A 3,500-watt (3.5KvA) generator can run a large range of home appliances, including heavy-duty things such as a refrigerator, an electric furnace, a microwave, and a television. In general, appliances require a higher wattage amount when they are first started up; during operation, the running wattage typically drops significantly. Theoretically, a 3,500-watt generator can run many appliances simultaneously, though each needs to be activated separately.
When considering the number of appliances that can be run on a generator, it is important to take note of what the operational and starting watt requirements are for each item. A large refrigerator, for example, may require anywhere between 1,200 to 1,600 watts to start up, but then might drop to as low as 200 to 700 watts during normal operation.
Certain appliances, such as a microwave, can have static wattage requirements due to the nature of their usage. A microwave is typically used for a very short period of time and uses a large wattage to power its normal functions.
When using a 3,500-watt generator, balancing wattage requirements is important. While it is theoretically possible to run most, if not all, of a house's appliances on 3,500 watts, spikes in watt usage may sometimes cause the whole system to short and turn off.
Your total required wattage
Many people ask us “what size generator do I need?” The answer to this question depends on what it will be used for. All our models are rated to run at a certain wattage, so you must consider the amount of wattage you need your generator to produce. Regardless of whether you’ll be running camping equipment or a whole construction site, this is a vital step in the buying process – otherwise, you might end up with a generator that isn’t fit for purpose.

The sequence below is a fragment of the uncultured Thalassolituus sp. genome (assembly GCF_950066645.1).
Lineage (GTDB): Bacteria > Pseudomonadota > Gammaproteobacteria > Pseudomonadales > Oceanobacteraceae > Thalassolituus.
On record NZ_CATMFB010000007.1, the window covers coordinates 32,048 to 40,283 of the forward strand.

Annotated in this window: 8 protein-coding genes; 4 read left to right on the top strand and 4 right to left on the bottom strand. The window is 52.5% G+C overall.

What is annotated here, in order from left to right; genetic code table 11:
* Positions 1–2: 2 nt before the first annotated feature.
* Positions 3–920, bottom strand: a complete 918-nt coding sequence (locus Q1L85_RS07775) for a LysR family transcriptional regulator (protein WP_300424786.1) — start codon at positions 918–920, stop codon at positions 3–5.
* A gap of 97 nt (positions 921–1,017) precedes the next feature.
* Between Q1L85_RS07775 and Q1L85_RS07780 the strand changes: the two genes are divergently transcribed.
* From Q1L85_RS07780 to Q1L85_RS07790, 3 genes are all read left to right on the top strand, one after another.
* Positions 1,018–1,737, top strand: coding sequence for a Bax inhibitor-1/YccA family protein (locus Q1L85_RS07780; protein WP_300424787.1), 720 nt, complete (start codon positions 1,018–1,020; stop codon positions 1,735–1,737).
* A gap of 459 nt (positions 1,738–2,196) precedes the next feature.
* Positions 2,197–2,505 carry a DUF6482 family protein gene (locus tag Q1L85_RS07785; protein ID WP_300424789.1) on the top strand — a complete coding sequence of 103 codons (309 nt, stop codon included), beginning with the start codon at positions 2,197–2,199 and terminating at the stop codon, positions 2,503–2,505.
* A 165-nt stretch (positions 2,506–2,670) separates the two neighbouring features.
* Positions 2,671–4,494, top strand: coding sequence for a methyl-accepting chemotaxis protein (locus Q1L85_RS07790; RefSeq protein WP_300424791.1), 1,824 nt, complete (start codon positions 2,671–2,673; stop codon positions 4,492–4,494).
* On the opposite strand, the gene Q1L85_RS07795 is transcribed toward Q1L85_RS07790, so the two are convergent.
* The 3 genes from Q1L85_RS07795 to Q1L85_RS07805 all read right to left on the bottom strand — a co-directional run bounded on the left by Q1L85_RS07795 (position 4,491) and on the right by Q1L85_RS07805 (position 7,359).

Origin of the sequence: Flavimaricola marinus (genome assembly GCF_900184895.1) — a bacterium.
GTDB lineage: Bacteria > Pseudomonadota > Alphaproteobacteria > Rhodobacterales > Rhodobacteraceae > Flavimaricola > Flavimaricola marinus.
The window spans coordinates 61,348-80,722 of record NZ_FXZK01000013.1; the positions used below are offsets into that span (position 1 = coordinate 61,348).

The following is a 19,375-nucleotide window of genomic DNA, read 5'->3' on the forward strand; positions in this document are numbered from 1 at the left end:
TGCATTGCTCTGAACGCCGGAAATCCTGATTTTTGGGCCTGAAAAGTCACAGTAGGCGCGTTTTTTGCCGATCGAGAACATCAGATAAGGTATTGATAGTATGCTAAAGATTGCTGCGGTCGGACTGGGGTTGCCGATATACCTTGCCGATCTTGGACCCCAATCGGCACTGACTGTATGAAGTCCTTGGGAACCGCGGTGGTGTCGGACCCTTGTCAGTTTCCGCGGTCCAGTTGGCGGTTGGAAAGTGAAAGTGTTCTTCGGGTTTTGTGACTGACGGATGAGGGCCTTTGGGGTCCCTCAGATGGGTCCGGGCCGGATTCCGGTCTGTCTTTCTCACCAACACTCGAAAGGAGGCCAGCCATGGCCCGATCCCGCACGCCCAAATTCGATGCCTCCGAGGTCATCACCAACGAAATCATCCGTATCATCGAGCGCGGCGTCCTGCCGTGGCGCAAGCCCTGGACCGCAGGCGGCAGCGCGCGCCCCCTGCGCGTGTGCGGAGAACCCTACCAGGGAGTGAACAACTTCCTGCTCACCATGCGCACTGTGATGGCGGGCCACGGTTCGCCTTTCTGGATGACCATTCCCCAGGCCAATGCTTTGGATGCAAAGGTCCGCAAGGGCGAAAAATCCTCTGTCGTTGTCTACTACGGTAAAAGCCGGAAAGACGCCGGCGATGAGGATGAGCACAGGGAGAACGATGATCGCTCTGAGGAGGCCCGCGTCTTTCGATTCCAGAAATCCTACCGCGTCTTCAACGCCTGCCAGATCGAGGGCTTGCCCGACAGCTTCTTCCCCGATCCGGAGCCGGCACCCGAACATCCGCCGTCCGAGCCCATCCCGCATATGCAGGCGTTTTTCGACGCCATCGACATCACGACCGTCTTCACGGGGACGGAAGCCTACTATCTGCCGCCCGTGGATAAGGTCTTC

Here are four key things to consider when it comes to wattage:
You can find the individual wattages of an item on the equipment itself, in the user manual, on a manufacturer’s website, or by contacting the manufacturer by phone.
What items do you want to run together? For example, if you want to run a slow cooker and a fan at the same time, you need the combined wattage of the equipment. If you’ll only ever run each item independently, then you just need to worry about the item with the highest wattage.
Do the items have a starting wattage? Any piece of equipment with an induction motor will have a starting wattage, and therefore a higher wattage requirement. This includes chop saws, air compressors, vacuum cleaners, pressure washers, and freezers - anything with a motor in it. Simply multiply the item’s wattage by three to find its starting wattage.
Give yourself some headroom. Just because your car can go 120 miles an hour, doesn’t mean that it’s suitable to drive at the maximum all the time. Your generator will be very much the same; a 4200W generator shouldn’t be used to power 4200 watts worth of equipment. Give yourself at least 20% headroom.
So, what capacity generator do I need, exactly? Here’s how to work out what your final required wattage is:
All the individual equipment wattages for the items you wish to run together (x 3 if the item has an induction motor), + 20% headroom = minimum wattage generator you require.
For example, to run a 250W slow cooker with a 650W hand drill the maths is:
650W (drill) x 3 (starting wattage) = 1950W
1950W (drill total) + 250W (slow cooker) = 2200W
2200W + 20% = 2640W total required watts required